Due to differences in UV absorbance between two solvents at a particular monitored wavelength, you will generally observe a sloped baseline when performing gradient methods with HPLC-UV. As the solvent composition changes, the UV “background” changes and results in a sloped baseline. This affect is generally less pronounced at higher wavelengths due to the less significant absorption of either solvent at higher wavelengths. In some cases it can be difficult to perform accurate quantitation of your analyte peaks if the slope is very steep. If the solvents have impurities in them, you may even see ghost peaks that are not part of the sample at all.

The sloped baseline can be corrected using most HPLC software programs by “Blank Subtraction”. In this case you would run a “Blank” as well as your sample runs. In the data analysis section of the software, you subtract the blank signal from the sample signal. Since the slopes of these two are the same, the resulting subtracted signal will produce a “flat baseline”. Ghost peaks will show up in the blank as well as the sample and will also be subtracted. For the blank, 50/50 solvent A/solvent B works well.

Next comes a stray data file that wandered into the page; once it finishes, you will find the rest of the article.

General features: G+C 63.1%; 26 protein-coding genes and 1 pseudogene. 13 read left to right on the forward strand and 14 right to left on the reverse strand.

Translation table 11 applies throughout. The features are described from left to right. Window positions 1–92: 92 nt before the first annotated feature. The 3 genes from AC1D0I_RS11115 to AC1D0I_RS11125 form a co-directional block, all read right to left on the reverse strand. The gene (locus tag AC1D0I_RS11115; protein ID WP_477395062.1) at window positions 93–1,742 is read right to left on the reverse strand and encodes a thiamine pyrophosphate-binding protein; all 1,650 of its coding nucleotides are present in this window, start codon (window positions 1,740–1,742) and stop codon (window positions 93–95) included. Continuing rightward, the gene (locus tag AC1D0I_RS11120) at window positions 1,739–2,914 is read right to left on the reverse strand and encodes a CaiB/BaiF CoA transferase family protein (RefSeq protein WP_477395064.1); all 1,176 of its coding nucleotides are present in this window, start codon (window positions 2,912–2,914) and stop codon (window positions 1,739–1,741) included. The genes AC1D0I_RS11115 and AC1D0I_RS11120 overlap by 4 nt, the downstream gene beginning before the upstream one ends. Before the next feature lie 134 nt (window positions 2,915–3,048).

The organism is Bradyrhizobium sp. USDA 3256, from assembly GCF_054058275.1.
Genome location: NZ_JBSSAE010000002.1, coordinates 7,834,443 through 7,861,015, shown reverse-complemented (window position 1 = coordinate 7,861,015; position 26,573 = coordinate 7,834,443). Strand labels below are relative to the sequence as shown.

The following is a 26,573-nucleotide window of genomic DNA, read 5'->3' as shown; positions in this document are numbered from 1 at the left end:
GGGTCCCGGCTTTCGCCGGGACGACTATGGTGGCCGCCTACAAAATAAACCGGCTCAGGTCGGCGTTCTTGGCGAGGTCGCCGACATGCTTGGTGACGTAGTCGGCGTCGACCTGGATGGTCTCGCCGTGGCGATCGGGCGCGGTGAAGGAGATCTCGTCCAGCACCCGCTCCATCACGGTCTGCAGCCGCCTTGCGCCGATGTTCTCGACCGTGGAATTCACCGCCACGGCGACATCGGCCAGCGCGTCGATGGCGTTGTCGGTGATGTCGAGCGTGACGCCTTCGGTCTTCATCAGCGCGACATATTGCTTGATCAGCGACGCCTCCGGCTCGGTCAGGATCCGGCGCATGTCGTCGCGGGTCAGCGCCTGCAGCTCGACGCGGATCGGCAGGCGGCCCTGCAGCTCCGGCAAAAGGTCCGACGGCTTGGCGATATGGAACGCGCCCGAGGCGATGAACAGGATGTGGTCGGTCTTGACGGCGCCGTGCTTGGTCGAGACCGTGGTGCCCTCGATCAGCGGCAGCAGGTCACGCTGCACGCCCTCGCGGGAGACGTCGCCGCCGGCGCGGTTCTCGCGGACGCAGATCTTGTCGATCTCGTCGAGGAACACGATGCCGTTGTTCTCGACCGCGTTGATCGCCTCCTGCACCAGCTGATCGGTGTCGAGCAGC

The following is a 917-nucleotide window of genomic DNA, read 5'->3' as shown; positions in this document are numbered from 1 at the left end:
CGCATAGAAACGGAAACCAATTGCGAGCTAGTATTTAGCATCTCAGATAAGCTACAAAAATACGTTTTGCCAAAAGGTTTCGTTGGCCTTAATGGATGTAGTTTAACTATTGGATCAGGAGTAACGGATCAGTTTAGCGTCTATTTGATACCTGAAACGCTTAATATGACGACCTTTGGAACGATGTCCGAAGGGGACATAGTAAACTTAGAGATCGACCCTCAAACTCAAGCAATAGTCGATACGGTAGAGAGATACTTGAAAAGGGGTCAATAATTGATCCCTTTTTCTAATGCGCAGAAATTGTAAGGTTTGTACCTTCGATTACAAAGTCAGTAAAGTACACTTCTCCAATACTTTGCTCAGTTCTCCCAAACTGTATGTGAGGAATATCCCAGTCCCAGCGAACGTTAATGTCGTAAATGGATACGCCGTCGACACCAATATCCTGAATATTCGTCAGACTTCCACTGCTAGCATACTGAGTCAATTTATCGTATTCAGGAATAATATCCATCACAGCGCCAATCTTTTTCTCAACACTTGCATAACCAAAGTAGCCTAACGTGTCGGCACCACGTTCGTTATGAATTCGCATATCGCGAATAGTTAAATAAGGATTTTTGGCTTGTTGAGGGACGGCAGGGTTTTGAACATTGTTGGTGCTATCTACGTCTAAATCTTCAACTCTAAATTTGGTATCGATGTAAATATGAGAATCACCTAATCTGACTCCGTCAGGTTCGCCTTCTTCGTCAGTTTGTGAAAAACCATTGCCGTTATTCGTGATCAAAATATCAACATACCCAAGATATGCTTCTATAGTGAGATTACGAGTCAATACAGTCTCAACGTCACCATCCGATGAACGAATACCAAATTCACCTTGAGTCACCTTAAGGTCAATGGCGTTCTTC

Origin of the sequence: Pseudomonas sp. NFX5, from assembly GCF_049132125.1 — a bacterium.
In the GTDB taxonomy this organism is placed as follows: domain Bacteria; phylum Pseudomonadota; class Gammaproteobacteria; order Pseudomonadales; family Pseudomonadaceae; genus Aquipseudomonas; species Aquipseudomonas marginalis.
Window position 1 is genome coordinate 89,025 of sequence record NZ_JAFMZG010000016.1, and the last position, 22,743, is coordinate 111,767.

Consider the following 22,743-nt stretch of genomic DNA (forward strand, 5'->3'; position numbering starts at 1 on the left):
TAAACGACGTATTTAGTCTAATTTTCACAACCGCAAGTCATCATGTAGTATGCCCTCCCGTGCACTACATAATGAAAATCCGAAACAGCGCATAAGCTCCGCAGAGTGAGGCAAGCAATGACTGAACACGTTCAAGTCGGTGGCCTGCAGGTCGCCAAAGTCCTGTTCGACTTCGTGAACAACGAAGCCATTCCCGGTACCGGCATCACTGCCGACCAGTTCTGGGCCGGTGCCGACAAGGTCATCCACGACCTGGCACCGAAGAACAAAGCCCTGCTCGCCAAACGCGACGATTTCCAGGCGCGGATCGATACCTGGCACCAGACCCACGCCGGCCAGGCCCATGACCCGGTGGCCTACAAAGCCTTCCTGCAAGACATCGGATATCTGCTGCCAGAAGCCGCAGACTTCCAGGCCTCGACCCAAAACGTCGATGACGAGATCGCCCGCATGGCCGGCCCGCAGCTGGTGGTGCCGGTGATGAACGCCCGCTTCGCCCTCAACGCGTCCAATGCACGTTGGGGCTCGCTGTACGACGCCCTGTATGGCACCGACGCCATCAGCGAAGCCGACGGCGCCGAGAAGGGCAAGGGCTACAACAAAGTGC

The UV characteristics of the mobile phase solvents should always be considered. One of the reasons acetonitrile is a good solvent for HPLC is because it has a low UV cutoff of 190nm. Acetone for example can often be a good substitute in terms of chromatography but its UV cutoff is much higher (330 nm). For this reason it is used much less often in HPLC-UV methods. Any mobile phase additives such as Formic Acid will also contribute to the UV background as well.